Wednesday, June 20 (Part Trois)

After leaving Port Arthur, we travelled only 10 minutes up the road to the Tasmanian Devil Sanctuary for the last part of the day.  YouDee travelled with us on our expeditions today, but he was too scared to go into the prison, so he stayed on the bus.  But once he got to the Sanctuary and found out that some of his bird relatives were here, he convinced Abby to take him along with her. He felt very safe riding on Abby’s big camera!


The Tassie Sanctuary is a very special place where they take in orphaned or injured animals and care for them or try to rehabilitate them.  Tasmania is the only place in the world where the Devils are found, and unfortunately over 1/3 of the island’s population has been wiped out from an idiopathic, fatal facial tumor that is spread by biting from Devil to Devil. Once bitten by an infected Devil, the victim usually dies within 5 months. The disease has no known cure, and the only management plan is to try to isolate a population of healthy Devils and allow them to keep breeding. Like kangaroos and platypusses and wallabies, Devils are marsupials and we learned today that although up to 24-40 embryos can be produced per breeding cycle, the mother Devil only allows 4 imps (that’s what a baby Devil is called – honest!) to live in her pouch. BUT, she’s a great mom to those four and raises them for up to 10 months when they can go out on their own.

Our guide for the day was the head keeper, Dr. Mark Howard, who is incredibly knowledgeable and was very generous with his time with us. The first little guy that Mark introduced us to was a little orphan wallaby. His mom had been killed on the road, and a lady found him and brought him to the sanctuary.  He seemed to love Mark and came right over when Mark called him:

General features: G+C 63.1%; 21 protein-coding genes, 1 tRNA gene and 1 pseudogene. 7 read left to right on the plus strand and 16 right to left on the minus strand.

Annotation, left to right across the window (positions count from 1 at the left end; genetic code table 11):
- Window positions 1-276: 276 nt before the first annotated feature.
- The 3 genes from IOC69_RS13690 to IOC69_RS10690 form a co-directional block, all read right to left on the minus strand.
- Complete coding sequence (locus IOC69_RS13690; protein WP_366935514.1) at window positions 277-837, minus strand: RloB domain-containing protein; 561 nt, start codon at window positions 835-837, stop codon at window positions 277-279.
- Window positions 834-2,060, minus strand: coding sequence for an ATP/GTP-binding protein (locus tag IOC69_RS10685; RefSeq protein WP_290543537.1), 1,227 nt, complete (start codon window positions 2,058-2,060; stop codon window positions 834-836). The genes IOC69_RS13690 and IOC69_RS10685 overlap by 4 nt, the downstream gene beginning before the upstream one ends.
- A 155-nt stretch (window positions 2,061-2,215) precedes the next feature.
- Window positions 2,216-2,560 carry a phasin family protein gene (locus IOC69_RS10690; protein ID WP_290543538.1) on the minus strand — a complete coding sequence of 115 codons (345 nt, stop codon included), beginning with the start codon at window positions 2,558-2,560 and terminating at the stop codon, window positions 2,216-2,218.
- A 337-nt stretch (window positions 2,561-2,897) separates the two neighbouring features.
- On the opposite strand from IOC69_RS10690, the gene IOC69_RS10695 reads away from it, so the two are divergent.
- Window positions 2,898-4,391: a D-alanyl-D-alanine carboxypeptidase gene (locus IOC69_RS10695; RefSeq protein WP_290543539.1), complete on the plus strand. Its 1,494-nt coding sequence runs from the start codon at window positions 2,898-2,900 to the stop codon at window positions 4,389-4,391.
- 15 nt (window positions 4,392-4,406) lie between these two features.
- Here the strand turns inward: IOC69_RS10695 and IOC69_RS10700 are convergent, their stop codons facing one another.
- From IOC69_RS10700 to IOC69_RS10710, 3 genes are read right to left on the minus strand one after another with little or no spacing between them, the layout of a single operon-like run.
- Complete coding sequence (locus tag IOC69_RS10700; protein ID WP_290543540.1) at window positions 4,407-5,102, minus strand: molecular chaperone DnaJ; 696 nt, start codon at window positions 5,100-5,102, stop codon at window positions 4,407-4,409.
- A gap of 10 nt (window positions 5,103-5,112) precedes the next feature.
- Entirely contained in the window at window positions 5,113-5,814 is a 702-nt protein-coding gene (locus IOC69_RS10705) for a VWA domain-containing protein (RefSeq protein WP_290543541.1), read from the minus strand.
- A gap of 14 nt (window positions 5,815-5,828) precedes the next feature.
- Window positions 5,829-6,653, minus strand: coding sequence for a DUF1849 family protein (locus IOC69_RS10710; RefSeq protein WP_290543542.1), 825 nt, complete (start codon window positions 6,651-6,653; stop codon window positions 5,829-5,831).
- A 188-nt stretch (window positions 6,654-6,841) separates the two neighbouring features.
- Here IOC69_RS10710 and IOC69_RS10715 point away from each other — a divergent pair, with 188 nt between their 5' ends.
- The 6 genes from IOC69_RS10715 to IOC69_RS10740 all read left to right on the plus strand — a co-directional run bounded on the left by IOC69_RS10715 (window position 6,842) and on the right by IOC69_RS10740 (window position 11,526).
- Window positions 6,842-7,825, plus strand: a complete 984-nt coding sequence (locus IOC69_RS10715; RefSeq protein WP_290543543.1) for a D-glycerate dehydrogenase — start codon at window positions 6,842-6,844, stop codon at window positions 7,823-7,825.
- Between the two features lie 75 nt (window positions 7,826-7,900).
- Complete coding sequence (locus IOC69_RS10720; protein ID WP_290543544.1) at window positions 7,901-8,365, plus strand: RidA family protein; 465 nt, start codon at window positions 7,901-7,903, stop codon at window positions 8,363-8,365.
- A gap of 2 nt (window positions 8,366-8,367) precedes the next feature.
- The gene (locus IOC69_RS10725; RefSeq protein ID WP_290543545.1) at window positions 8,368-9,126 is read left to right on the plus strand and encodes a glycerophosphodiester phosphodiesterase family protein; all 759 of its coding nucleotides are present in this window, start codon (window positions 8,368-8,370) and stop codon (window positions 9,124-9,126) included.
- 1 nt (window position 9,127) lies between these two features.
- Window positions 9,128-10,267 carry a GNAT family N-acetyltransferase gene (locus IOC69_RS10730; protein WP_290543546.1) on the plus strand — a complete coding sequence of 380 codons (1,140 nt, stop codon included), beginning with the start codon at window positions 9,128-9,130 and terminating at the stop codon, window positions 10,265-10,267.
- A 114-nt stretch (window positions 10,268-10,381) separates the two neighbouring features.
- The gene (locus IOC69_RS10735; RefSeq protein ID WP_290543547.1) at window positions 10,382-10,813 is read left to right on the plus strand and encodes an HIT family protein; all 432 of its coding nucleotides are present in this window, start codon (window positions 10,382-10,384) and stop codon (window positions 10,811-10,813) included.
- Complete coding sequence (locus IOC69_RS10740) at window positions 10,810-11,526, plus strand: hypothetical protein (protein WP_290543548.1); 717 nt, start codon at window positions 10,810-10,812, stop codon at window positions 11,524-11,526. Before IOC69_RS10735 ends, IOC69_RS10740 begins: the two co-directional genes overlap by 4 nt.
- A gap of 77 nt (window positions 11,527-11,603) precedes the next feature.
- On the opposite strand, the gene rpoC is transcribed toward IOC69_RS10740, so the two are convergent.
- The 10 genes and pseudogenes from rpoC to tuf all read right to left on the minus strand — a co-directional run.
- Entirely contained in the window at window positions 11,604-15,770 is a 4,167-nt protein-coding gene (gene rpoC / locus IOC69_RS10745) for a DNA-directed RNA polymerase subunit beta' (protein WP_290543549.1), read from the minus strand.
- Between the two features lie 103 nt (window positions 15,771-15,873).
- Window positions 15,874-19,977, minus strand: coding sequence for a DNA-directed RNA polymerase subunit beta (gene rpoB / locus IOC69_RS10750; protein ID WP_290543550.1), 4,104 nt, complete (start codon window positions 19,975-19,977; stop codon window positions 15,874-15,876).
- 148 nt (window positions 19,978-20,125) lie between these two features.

Shelby tried to convince me to let her take him home in a doggy airline crate on the plane since he’s an orphan, but somehow I don’t think the Aussie officials or the American TSA guys would think much of this idea.  Not to mention Shelby’s mom and dad.  Her brother, on the other hand, would probably love it.

Next we went with Mark to feed the kangaroos and wallabies.  There must have been 20 roos in the enclosure and they all definitely knew what Mark had in the buckets. Kangaroos were jumping everywhere and it was lots of fun for everyone except Alexis, our city girl.  She did NOT look happy, but she stuck it out like the good trooper she is.  Lots O’ Roos…




Next, we saw lots of Devils including a set of three brothers (one of which looked like he got the raw end of sibling rivalry), a husband and wife, several young sisters and another sibling group. All of the Devils at the Sanctuary are cancer free and thus, not contagious. The Brothers Grim…..


One of the shy little girls:


Next, Mark directed a Free Flight bird show in which most of the birds were either injured or orphaned before being trained to participate in the show.

I think Kelsey was most happy to see the birds and she volunteered for everything.  Here she is, holding a Frog Mouth Owl who was hit by a car and has a damaged wing and is unable to fly. 


A peregrin falcon who flew into an electric wire and lost a wing.  He was still pretty scary, even with only one wing. He was sitting on Mark’s leather gloved hand, and I used my long 300 mm lens to get this shot. I was not getting any closer!  Mark told us that Peregrins fly so fast, they only eat other birds that they snatch out of the air.  They’re too fast to catch mice or rodents on the ground, because if they miss the mouse, they’re flying so fast that they would crash into the ground.   Abby reports that YouDee asked her to put him inside her backpack during this part of the bird show.


And, one more falcon who had two wings and was flying all over the place.  Alexis and Jeff wanted to join YouDee in Abby’s backpack now as this guy was swooping right over their heads! 


We had a terrific day, and I’ll close with one more adorable little Tasmanian Devil picture!



About gailrys

I coordinate the graduate programs in the School of Education at the University of Delaware in Newark, DE. I have been at UD for almost 25 years and love working with both undergraduate and graduate students. In my spare time, I am actively involved in rehoming retired racing greyhounds through Greyhound Pets of America - Delaware Chapter. I have been married for over 40 years to my first husband, Bob, and we have three grown children and a beautiful little granddaughter.
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